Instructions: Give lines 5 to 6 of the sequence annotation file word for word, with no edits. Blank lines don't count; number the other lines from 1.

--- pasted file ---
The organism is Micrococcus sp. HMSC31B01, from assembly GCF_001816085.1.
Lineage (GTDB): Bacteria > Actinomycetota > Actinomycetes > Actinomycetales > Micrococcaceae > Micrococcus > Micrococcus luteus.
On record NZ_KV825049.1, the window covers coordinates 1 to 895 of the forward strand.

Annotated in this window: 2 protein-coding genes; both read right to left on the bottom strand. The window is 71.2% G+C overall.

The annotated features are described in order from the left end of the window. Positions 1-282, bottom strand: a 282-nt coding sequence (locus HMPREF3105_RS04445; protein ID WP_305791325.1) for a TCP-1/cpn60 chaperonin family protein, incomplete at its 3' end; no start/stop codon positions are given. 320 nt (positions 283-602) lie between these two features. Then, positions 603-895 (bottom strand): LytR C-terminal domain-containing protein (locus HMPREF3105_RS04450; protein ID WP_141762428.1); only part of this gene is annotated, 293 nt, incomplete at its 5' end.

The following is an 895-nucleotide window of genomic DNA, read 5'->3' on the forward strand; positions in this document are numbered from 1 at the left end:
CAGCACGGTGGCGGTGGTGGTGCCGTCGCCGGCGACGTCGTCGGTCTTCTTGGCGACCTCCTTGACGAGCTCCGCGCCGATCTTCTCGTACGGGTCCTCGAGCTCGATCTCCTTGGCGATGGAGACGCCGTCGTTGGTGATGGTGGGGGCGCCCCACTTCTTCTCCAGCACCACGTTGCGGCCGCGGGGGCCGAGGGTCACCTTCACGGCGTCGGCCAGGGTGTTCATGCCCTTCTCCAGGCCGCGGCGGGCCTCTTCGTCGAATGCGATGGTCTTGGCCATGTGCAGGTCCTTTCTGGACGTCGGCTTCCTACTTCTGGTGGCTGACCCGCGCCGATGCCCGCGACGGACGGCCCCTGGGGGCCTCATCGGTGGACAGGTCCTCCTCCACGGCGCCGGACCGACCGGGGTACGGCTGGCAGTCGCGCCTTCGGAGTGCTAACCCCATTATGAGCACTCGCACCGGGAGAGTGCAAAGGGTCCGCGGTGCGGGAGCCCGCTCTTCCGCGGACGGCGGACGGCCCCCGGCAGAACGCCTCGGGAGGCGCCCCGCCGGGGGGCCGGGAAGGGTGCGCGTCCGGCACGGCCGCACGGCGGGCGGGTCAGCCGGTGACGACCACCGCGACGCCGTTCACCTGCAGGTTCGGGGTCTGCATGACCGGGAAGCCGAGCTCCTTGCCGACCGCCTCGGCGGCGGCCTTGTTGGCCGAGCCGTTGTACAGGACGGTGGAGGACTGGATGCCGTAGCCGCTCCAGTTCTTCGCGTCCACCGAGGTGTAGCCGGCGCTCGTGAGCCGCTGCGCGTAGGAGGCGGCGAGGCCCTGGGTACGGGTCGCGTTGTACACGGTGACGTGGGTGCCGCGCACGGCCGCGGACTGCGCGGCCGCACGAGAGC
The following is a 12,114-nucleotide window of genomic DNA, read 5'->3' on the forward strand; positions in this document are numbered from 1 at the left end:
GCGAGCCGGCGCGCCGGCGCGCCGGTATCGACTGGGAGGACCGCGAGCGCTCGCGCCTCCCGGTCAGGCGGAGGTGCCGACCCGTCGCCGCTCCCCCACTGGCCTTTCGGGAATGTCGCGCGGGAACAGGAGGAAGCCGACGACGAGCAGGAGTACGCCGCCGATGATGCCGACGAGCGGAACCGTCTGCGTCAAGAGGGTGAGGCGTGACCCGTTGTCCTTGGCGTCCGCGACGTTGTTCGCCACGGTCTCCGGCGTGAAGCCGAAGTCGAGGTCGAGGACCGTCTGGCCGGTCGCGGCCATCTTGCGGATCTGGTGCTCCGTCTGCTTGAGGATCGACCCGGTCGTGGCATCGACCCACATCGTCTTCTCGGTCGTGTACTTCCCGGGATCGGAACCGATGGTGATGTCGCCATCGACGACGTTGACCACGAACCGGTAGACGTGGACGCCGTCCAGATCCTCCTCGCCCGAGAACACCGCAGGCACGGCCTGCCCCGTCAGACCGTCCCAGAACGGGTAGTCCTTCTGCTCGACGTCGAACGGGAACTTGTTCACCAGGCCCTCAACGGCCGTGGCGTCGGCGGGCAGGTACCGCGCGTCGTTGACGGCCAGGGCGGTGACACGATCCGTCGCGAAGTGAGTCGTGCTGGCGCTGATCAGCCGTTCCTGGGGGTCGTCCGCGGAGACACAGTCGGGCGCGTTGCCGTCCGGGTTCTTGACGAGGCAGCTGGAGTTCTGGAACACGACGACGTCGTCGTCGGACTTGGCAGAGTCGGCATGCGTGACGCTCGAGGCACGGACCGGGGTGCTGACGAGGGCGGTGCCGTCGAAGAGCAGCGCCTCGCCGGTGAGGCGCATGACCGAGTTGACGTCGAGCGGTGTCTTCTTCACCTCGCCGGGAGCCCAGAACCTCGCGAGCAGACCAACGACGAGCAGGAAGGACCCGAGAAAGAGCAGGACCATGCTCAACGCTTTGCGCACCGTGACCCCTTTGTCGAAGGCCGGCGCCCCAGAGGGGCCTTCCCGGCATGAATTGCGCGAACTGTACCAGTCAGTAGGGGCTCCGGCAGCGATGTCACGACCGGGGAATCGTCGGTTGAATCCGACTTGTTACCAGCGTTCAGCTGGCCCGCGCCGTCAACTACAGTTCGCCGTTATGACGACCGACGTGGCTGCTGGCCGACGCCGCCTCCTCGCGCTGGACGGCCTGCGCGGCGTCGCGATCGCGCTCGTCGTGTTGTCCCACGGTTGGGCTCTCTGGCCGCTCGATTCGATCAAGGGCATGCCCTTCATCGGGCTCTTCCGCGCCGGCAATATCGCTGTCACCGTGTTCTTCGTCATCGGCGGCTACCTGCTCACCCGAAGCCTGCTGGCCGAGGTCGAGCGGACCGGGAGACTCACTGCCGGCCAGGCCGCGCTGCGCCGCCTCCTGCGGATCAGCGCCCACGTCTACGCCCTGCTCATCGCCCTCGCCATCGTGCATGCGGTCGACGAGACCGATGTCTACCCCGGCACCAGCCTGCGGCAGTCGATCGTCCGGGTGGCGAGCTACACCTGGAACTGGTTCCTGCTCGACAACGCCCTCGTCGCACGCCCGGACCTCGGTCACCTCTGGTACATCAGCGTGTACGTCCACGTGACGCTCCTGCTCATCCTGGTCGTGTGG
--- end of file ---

The annotated features are described in order from the left end of the window. Positions 1-282, bottom strand: a 282-nt coding sequence (locus HMPREF3105_RS04445; protein ID WP_305791325.1) for a TCP-1/cpn60 chaperonin family protein, incomplete at its 3' end; no start/stop codon positions are given. 320 nt (positions 283-602) lie between these two features. Then, positions 603-895 (bottom strand): LytR C-terminal domain-containing protein (locus HMPREF3105_RS04450; protein ID WP_141762428.1); only part of this gene is annotated, 293 nt, incomplete at its 5' end.

The following is an 895-nucleotide window of genomic DNA, read 5'->3' on the forward strand; positions in this document are numbered from 1 at the left end: